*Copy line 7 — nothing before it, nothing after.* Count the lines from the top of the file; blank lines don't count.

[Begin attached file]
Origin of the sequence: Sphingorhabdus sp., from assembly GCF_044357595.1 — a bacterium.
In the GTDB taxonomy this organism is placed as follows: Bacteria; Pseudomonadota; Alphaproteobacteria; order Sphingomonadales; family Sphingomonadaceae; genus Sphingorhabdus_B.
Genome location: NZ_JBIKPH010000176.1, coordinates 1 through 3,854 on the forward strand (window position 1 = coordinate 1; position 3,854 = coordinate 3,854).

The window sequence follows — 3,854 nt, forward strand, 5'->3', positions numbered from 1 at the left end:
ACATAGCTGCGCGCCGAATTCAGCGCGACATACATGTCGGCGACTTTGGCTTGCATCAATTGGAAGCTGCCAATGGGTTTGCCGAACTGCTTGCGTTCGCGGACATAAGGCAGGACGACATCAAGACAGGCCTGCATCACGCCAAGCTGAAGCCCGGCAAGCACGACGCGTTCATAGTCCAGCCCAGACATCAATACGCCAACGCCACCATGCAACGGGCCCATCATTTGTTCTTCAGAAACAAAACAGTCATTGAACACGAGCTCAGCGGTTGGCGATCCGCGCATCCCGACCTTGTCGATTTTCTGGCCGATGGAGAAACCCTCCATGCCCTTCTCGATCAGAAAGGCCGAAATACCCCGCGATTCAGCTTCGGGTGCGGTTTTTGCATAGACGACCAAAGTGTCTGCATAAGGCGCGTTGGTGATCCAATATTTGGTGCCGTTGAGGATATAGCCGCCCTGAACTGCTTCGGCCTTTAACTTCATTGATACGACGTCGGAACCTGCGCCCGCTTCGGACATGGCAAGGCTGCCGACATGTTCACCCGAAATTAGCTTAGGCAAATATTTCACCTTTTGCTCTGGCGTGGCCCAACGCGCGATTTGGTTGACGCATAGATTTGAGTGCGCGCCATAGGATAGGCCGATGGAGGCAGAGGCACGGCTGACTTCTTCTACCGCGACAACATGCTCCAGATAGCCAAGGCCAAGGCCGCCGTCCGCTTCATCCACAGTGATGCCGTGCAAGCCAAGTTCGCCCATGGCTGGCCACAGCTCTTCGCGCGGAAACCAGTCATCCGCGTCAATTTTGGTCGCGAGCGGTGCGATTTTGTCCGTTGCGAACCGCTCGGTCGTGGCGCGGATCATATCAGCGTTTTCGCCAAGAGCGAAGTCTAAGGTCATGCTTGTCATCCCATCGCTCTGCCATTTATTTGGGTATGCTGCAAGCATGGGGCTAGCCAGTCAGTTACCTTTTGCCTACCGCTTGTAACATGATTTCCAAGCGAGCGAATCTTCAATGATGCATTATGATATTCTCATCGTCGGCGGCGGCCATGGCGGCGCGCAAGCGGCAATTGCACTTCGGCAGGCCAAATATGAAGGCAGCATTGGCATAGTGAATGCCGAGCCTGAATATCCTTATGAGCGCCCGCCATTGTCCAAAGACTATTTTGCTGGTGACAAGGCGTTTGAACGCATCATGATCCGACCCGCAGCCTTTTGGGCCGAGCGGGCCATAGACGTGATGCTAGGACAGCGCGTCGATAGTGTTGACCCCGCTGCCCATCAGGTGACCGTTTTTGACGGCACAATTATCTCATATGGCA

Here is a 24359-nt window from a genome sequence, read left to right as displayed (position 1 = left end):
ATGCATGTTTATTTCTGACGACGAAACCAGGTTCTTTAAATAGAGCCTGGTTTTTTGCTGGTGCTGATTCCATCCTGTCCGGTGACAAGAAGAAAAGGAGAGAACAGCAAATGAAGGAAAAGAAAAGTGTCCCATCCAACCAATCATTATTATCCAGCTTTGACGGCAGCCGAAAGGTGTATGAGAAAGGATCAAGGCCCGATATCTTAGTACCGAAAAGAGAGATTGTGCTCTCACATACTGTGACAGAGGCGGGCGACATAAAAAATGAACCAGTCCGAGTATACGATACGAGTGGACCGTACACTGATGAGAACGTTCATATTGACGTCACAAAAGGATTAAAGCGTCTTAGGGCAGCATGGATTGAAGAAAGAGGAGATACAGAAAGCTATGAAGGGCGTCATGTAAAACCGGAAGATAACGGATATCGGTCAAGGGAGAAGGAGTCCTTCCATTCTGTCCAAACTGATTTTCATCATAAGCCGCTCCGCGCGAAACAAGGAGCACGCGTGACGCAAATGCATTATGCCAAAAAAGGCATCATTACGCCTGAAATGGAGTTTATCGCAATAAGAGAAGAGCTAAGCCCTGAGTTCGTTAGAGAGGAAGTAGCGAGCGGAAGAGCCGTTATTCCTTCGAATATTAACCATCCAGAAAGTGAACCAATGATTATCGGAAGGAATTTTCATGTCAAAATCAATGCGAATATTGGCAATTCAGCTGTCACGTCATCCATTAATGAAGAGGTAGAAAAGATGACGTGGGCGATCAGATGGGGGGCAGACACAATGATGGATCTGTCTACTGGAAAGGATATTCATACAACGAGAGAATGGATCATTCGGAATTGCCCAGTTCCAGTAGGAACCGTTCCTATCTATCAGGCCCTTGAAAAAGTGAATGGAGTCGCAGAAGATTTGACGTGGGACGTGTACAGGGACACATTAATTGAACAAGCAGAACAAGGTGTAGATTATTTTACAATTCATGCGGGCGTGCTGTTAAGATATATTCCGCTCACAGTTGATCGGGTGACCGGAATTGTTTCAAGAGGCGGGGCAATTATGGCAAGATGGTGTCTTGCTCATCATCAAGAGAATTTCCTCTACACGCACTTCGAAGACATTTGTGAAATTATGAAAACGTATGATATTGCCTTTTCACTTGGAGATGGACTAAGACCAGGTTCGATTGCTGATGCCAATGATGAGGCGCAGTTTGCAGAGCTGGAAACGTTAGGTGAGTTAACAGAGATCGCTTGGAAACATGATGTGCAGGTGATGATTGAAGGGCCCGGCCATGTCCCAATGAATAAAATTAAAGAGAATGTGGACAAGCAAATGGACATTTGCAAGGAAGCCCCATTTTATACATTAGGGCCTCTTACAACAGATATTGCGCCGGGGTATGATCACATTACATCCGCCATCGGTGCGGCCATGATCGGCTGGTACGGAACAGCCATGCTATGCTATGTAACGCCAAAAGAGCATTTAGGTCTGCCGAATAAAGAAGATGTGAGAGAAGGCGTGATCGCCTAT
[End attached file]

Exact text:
ATGCATGTTTATTTCTGACGACGAAACCAGGTTCTTTAAATAGAGCCTGGTTTTTTGCTGGTGCTGATTCCATCCTGTCCGGTGACAAGAAGAAAAGGAGAGAACAGCAAATGAAGGAAAAGAAAAGTGTCCCATCCAACCAATCATTATTATCCAGCTTTGACGGCAGCCGAAAGGTGTATGAGAAAGGATCAAGGCCCGATATCTTAGTACCGAAAAGAGAGATTGTGCTCTCACATACTGTGACAGAGGCGGGCGACATAAAAAATGAACCAGTCCGAGTATACGATACGAGTGGACCGTACACTGATGAGAACGTTCATATTGACGTCACAAAAGGATTAAAGCGTCTTAGGGCAGCATGGATTGAAGAAAGAGGAGATACAGAAAGCTATGAAGGGCGTCATGTAAAACCGGAAGATAACGGATATCGGTCAAGGGAGAAGGAGTCCTTCCATTCTGTCCAAACTGATTTTCATCATAAGCCGCTCCGCGCGAAACAAGGAGCACGCGTGACGCAAATGCATTATGCCAAAAAAGGCATCATTACGCCTGAAATGGAGTTTATCGCAATAAGAGAAGAGCTAAGCCCTGAGTTCGTTAGAGAGGAAGTAGCGAGCGGAAGAGCCGTTATTCCTTCGAATATTAACCATCCAGAAAGTGAACCAATGATTATCGGAAGGAATTTTCATGTCAAAATCAATGCGAATATTGGCAATTCAGCTGTCACGTCATCCATTAATGAAGAGGTAGAAAAGATGACGTGGGCGATCAGATGGGGGGCAGACACAATGATGGATCTGTCTACTGGAAAGGATATTCATACAACGAGAGAATGGATCATTCGGAATTGCCCAGTTCCAGTAGGAACCGTTCCTATCTATCAGGCCCTTGAAAAAGTGAATGGAGTCGCAGAAGATTTGACGTGGGACGTGTACAGGGACACATTAATTGAACAAGCAGAACAAGGTGTAGATTATTTTACAATTCATGCGGGCGTGCTGTTAAGATATATTCCGCTCACAGTTGATCGGGTGACCGGAATTGTTTCAAGAGGCGGGGCAATTATGGCAAGATGGTGTCTTGCTCATCATCAAGAGAATTTCCTCTACACGCACTTCGAAGACATTTGTGAAATTATGAAAACGTATGATATTGCCTTTTCACTTGGAGATGGACTAAGACCAGGTTCGATTGCTGATGCCAATGATGAGGCGCAGTTTGCAGAGCTGGAAACGTTAGGTGAGTTAACAGAGATCGCTTGGAAACATGATGTGCAGGTGATGATTGAAGGGCCCGGCCATGTCCCAATGAATAAAATTAAAGAGAATGTGGACAAGCAAATGGACATTTGCAAGGAAGCCCCATTTTATACATTAGGGCCTCTTACAACAGATATTGCGCCGGGGTATGATCACATTACATCCGCCATCGGTGCGGCCATGATCGGCTGGTACGGAACAGCCATGCTATGCTATGTAACGCCAAAAGAGCATTTAGGTCTGCCGAATAAAGAAGATGTGAGAGAAGGCGTGATCGCCTAT